The organization warns that the proposed 30 percent budget cut would affect public health and environmental cleanups by reducing the agency’s budget to levels last seen in the 1970s.
“The president seeks to roll back common-sense environmental safeguards that have protected the health and well-being of Colorado for decades,” said Elgie Holstein, EDF’s senior director of strategic planning, “This is not just an assault on an agency. It is an assault on public health and safety.” Continue reading “Trump’s EPA cuts threaten Colorado environment”→
A far-ranging study of wood frogs have found that the bog-breeding amphibians could be vulnerable to global warming at the southern edge of their range, and that the population could shift northward, similar to many other species.
But the research, covering more than 740 wood frog populations in 27 different areas, also showed some nuance in the response to climate change. That makes it hard to determine which species and which populations are in danger of declining or disappearing, according to researcher David Miller, assistant professor of wildlife population ecology at Penn State.Local and regional precipitation trends are nearly as important as temperature in determining the fate of many animals, he explained, and that’s especially true with moisture-sensitive creatures such as amphibians. Continue reading “How will global warming affect wood frogs?”→
From aboard a commercial airline flight, Greenland’s shore looks peaceful during the peak of the summer icemelt season, but the Arctic is changing fast, and U.S. policy is in disarray.
Tasty chanterelles mushrooms sprout in an Austrian forest.
A lightning blast strikes the ground near Keystone Resort, in Colorado.
The Verdon River in southern France may start flooding later than water managers expect, which makes it tougher to know when to store and when to release water in reservoirs for flood control and hydropower.
Global warming and nitrogen are a bad combination and will result in serious algae problems in many waters.
The last few weeks included a productive stretch of writing some interesting climate change and environmental stories. My favorite was about reef restoration in Florida, where hundreds of scientists and volunteers are gardening corals and transplanting them back out into the ocean. Careful monitoring shows there’s good potential to rebuild some ecosystems, especially where it counts, like offshore Miami, which would benefit from intact reefs to help protect the coast from storm surges. You can read the story at Fusion’s Project Earth.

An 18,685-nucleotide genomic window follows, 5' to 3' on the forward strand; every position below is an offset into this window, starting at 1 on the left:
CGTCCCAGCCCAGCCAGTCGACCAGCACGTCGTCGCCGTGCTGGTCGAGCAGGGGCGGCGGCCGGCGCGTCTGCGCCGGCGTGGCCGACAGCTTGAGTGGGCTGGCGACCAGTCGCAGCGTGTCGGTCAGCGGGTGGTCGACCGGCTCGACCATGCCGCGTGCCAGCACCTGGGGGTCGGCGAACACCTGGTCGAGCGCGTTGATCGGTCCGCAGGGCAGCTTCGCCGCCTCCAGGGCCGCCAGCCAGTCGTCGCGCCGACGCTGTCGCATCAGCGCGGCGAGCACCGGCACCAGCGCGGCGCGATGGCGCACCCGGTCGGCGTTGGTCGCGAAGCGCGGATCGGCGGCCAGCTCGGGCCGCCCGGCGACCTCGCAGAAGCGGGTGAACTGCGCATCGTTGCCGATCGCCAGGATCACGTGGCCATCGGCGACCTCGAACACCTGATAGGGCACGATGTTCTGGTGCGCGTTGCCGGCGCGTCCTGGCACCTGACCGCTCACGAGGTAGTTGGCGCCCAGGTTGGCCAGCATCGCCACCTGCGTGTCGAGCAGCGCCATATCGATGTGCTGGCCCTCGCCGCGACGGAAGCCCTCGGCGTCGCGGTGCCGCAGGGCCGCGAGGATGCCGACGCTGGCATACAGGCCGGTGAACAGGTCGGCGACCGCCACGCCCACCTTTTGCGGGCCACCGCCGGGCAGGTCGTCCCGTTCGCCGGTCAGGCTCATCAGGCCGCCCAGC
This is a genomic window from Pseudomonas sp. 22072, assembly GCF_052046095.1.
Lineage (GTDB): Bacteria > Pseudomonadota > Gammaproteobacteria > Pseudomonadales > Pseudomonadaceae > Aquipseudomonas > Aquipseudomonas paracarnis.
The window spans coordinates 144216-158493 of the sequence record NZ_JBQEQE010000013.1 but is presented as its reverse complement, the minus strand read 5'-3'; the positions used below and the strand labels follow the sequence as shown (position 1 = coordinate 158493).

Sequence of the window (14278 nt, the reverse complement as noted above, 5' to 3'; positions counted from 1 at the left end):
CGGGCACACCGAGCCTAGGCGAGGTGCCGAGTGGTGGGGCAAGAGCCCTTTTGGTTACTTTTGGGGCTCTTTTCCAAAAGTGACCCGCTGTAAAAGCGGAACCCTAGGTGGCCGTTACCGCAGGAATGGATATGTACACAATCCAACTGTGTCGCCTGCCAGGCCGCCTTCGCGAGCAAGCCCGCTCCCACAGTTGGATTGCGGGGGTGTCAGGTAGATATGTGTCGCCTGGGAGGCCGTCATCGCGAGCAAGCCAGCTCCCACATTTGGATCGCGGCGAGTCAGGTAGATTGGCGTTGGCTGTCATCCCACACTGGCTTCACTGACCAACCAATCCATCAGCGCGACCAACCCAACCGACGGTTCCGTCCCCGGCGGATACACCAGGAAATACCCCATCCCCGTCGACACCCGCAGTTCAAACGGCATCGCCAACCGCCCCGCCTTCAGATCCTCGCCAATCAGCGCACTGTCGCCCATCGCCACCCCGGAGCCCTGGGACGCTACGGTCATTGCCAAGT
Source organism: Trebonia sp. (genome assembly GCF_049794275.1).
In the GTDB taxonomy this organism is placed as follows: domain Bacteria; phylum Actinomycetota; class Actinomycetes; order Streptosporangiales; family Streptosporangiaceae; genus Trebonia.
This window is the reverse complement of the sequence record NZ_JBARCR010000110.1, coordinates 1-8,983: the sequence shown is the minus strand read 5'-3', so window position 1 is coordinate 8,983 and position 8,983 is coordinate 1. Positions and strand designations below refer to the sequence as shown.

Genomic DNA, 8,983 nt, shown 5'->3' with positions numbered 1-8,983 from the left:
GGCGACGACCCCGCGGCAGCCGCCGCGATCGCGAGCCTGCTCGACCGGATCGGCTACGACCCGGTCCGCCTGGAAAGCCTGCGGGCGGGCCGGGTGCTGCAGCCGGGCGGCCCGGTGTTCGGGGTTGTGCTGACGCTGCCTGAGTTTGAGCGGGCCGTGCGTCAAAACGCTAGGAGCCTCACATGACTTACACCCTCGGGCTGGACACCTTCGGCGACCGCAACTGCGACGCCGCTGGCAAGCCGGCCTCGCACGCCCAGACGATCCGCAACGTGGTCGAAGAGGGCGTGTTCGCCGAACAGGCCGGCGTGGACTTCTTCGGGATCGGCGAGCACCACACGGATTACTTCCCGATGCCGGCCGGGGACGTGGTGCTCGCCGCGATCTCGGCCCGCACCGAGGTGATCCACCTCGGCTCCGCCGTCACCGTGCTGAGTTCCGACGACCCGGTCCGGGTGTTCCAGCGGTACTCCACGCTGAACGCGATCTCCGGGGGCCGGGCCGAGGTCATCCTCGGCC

I also spent quite a bit of time listening to people like the U.S. Coast Guard commander, high-ranking naval officers and scientists speaking about environmental changes in the Arctic, and how well the the U.S. is prepared to respond to those changes in a story for Pacific Standard. In another story for the same publication, I wrote about how fungi, through their symbiosis with plants, play a much larger role in regulating the terrestrial part of the carbon cycle than was thought just a few decades ago.
There is also a clear climate change signal evident in the timing of river floods across Europe, with some regions seeing serious flooding come up to two weeks earlier. This has implications for how communities manage water, as I described in this piece for InsideClimate News. Besides the potential for damage to communities, changes in precipitation and flooding patterns also will affect the concentration of nutrient pollution like nitrogen, which leads to toxic algae blooms and ocean dead zones.
New modeling shows where global warming will increase cyanobacteria
Scientists say it’s all but certain that global warming will increase potentially threatening outbreaks of freshwater algae that can produce toxins dangerous to people and animals.
A team lead by Tufts University researcher Steven C. Chapra has developed a modeling framework showing harmful algal blooms will increase the most in the northeastern region of the U.S. but that the biggest economic impact will be felt in the Southeast, where waters important for recreation will probably take a big hit.
Exposure to systemic neonicotinoid pesticides causes queen bumblebees to lay 26 percent fewer eggs. That rate of decline could result in the extinction of some wild bumblebee populations, according to researchers at the University of Guelph.
Measure would exempt huge logging projects from environmental review
Logging projects as large as 10,000 acres could be rushed to approval without environmental reviews under a new bill proposed by Sen. John Thune, (R-S.D.).
As introduced, the law would limit public comment and disclosure of the environmental impacts of large-scale logging projects. The measure is similar to a House bill that also aims to significantly limit public input and scientific environmental review under the National Environmental Policy Act. Continue reading “New GOP bill aims at forest protections”→
It’s highly unlikely Earth would have seen a three-year run of record global temperatures without its blanket of human-caused greenhouse gases, scientists concluded in a new study that tried to pin down the relationship between record warmth and human-caused global warming.
Without the warming effect of carbon dioxide, methane and other heat-trapping pollutants, there’s only a 0.03 percent chance that there would be three consecutive years of record temperatures; when the warming effects of greenhouse gases are added into the equatio, the odds of three consecutive record-breaking years happening any time since 2000 rises to as high as 50 percent, according to the new study. Continue reading “We’re losing the global warming poker game”→